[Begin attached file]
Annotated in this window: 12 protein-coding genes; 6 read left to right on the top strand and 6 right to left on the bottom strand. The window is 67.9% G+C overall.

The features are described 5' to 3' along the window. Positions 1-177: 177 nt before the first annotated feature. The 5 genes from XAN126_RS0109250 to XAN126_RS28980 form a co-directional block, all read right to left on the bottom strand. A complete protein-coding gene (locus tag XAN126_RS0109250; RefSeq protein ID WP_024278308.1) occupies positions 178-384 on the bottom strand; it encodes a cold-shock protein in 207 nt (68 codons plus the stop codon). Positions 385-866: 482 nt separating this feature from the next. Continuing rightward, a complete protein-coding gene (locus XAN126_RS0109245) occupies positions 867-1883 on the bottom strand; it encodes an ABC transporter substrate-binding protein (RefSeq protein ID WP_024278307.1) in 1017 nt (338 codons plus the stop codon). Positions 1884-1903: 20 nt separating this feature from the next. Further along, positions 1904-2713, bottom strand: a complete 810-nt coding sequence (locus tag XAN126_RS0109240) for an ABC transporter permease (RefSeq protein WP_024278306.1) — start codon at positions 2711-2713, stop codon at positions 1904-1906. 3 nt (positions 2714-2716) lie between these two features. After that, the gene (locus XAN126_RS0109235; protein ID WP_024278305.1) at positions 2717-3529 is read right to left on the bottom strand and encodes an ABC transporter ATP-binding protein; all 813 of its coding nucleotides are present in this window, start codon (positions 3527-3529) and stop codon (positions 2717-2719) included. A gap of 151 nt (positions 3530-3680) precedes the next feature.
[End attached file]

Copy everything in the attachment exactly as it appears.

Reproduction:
Annotated in this window: 12 protein-coding genes; 6 read left to right on the top strand and 6 right to left on the bottom strand. The window is 67.9% G+C overall.

The features are described 5' to 3' along the window. Positions 1-177: 177 nt before the first annotated feature. The 5 genes from XAN126_RS0109250 to XAN126_RS28980 form a co-directional block, all read right to left on the bottom strand. A complete protein-coding gene (locus tag XAN126_RS0109250; RefSeq protein ID WP_024278308.1) occupies positions 178-384 on the bottom strand; it encodes a cold-shock protein in 207 nt (68 codons plus the stop codon). Positions 385-866: 482 nt separating this feature from the next. Continuing rightward, a complete protein-coding gene (locus XAN126_RS0109245) occupies positions 867-1883 on the bottom strand; it encodes an ABC transporter substrate-binding protein (RefSeq protein ID WP_024278307.1) in 1017 nt (338 codons plus the stop codon). Positions 1884-1903: 20 nt separating this feature from the next. Further along, positions 1904-2713, bottom strand: a complete 810-nt coding sequence (locus tag XAN126_RS0109240) for an ABC transporter permease (RefSeq protein WP_024278306.1) — start codon at positions 2711-2713, stop codon at positions 1904-1906. 3 nt (positions 2714-2716) lie between these two features. After that, the gene (locus XAN126_RS0109235; protein ID WP_024278305.1) at positions 2717-3529 is read right to left on the bottom strand and encodes an ABC transporter ATP-binding protein; all 813 of its coding nucleotides are present in this window, start codon (positions 3527-3529) and stop codon (positions 2717-2719) included. A gap of 151 nt (positions 3530-3680) precedes the next feature.